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US couple welcomes twins born from frozen embryos 30 years ago and breaks record

The twins were born on October 31 to Rachel Ridgeway and Philip Ridgeway

Breaking a previous record, an Oregon couple welcomed twins from frozen embryos in April 1992, 30 years ago. CNN reported. The previously known record holder was Molly Gibson, born in 2020 from an embryo that had been frozen for nearly 27 years. The Oregon twins, dubbed “the oldest babies in the world”, were born on October 31 to Rachel Ridgeway and Philip Ridgeway.

The National Embryo Donation Center says the twins, named Lydia and Timothy Ridgeway, are the longest frozen embryos to result in a live birth. While baby girl Lydia was born at 5 pounds and 11 ounces (2.5 kg), baby boy Timothy was born at 6 pounds and 7 ounces (2.92 kg).

The babies were the result of donated embryos, usually from parents who have extra embryos after successfully having babies through in vitro fertilization (IVF). Thirty years ago, an anonymous donor couple, who had used in vitro fertilization, donated the embryos, which were cryopreserved at 200 degrees below zero. The embryos were frozen on April 22, 1992, and remained in cold storage at a West Coast fertility lab until 2007, when the couple donated them to the National Embryo Donation Center (NEDC). Fifteen years later, the frozen embryos led to the birth of Lydia and Timothy.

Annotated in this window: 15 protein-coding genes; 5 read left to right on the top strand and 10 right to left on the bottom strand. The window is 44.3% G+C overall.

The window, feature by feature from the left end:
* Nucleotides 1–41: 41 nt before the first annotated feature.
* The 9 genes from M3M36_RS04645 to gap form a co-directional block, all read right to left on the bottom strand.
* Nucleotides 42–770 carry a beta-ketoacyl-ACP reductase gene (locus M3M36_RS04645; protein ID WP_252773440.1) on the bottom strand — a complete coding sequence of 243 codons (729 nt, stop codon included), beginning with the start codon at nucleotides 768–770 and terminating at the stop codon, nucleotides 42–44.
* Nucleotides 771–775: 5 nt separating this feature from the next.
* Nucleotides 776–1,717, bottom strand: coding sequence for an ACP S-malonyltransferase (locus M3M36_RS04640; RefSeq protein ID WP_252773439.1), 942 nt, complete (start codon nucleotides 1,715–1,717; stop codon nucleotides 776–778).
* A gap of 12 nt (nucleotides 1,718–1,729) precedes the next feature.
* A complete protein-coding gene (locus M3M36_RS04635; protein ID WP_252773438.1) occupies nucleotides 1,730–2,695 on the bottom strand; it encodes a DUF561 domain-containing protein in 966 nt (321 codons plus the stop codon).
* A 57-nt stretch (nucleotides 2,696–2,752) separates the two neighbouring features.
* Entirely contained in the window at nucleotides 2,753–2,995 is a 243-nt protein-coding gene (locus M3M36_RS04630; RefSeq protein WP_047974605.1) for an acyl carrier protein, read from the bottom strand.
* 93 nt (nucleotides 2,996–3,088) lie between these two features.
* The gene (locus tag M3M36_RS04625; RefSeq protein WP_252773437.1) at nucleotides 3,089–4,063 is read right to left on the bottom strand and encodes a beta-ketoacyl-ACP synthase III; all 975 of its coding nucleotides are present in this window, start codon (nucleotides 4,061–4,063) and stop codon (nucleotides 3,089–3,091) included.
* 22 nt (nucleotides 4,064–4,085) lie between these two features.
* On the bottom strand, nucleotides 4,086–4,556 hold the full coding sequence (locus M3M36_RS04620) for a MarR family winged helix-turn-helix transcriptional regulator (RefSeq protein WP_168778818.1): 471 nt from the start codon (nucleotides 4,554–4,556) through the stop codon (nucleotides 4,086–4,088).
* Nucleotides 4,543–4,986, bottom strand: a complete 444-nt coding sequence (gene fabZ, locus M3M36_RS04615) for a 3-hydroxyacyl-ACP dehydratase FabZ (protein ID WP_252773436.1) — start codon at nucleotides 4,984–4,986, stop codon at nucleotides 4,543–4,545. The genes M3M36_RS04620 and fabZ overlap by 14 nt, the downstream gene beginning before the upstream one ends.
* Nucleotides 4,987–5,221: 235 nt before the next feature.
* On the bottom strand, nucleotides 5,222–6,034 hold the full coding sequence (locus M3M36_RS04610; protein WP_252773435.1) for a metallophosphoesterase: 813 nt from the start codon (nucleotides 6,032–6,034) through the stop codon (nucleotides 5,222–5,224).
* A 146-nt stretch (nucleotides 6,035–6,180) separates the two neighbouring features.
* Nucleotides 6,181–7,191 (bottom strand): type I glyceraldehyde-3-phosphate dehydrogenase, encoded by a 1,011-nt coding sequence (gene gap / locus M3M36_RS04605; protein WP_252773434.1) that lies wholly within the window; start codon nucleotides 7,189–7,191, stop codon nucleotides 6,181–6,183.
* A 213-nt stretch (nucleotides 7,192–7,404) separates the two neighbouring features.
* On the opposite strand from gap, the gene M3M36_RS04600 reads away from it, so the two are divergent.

The Ridgeways, who already have four other children, ages 8, 6, 3 and almost 2, decided to have more children using donated embryos. When looking for donors, the couple specifically looked in a category called “special consideration”, meaning embryos for which it had been difficult to find recipients.

Mr. Ridgeway said CNN“We weren’t looking to get the longest frozen embryos in the world. We just wanted the ones that had been waiting the longest. There’s something mind-blowing about that. In a way, they’re our oldest children, even if they are our youngest.”

“I was 5 years old when God gave life to Lydia and Timothy, and he has preserved that life ever since,” added the happy father.

Harvard Medical School fertility expert Ellen S. Glazer said there are countless IVF-created embryos whose future path has five options. The options are:
1. The embryo can be discarded
2. The couple can decide to have an additional child
3. Embryos can be donated to Science
4. Embryos can be donated to another person or to a couple
5. Decide not to decide

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